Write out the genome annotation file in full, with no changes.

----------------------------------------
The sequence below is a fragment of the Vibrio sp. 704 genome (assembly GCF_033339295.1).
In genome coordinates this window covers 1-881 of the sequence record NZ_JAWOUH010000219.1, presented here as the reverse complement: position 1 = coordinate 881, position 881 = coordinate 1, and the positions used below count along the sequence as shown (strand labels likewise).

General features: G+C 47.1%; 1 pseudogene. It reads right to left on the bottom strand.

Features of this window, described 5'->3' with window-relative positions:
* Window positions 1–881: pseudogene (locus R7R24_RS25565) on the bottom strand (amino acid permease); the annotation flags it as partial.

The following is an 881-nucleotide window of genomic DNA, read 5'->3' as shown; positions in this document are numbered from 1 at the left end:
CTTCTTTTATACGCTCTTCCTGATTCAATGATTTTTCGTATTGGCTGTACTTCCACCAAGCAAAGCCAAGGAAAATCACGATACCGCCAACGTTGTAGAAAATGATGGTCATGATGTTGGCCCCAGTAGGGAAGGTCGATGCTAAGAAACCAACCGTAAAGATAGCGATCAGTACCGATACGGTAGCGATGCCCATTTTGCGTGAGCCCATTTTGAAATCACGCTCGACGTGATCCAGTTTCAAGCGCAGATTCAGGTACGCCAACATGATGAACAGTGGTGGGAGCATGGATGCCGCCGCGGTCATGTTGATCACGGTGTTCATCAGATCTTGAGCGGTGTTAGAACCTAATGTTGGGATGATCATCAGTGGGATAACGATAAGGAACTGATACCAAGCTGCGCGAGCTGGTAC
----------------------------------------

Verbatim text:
The sequence below is a fragment of the Vibrio sp. 704 genome (assembly GCF_033339295.1).
In genome coordinates this window covers 1-881 of the sequence record NZ_JAWOUH010000219.1, presented here as the reverse complement: position 1 = coordinate 881, position 881 = coordinate 1, and the positions used below count along the sequence as shown (strand labels likewise).

General features: G+C 47.1%; 1 pseudogene. It reads right to left on the bottom strand.

Features of this window, described 5'->3' with window-relative positions:
* Window positions 1–881: pseudogene (locus R7R24_RS25565) on the bottom strand (amino acid permease); the annotation flags it as partial.

The following is an 881-nucleotide window of genomic DNA, read 5'->3' as shown; positions in this document are numbered from 1 at the left end:
CTTCTTTTATACGCTCTTCCTGATTCAATGATTTTTCGTATTGGCTGTACTTCCACCAAGCAAAGCCAAGGAAAATCACGATACCGCCAACGTTGTAGAAAATGATGGTCATGATGTTGGCCCCAGTAGGGAAGGTCGATGCTAAGAAACCAACCGTAAAGATAGCGATCAGTACCGATACGGTAGCGATGCCCATTTTGCGTGAGCCCATTTTGAAATCACGCTCGACGTGATCCAGTTTCAAGCGCAGATTCAGGTACGCCAACATGATGAACAGTGGTGGGAGCATGGATGCCGCCGCGGTCATGTTGATCACGGTGTTCATCAGATCTTGAGCGGTGTTAGAACCTAATGTTGGGATGATCATCAGTGGGATAACGATAAGGAACTGATACCAAGCTGCGCGAGCTGGTAC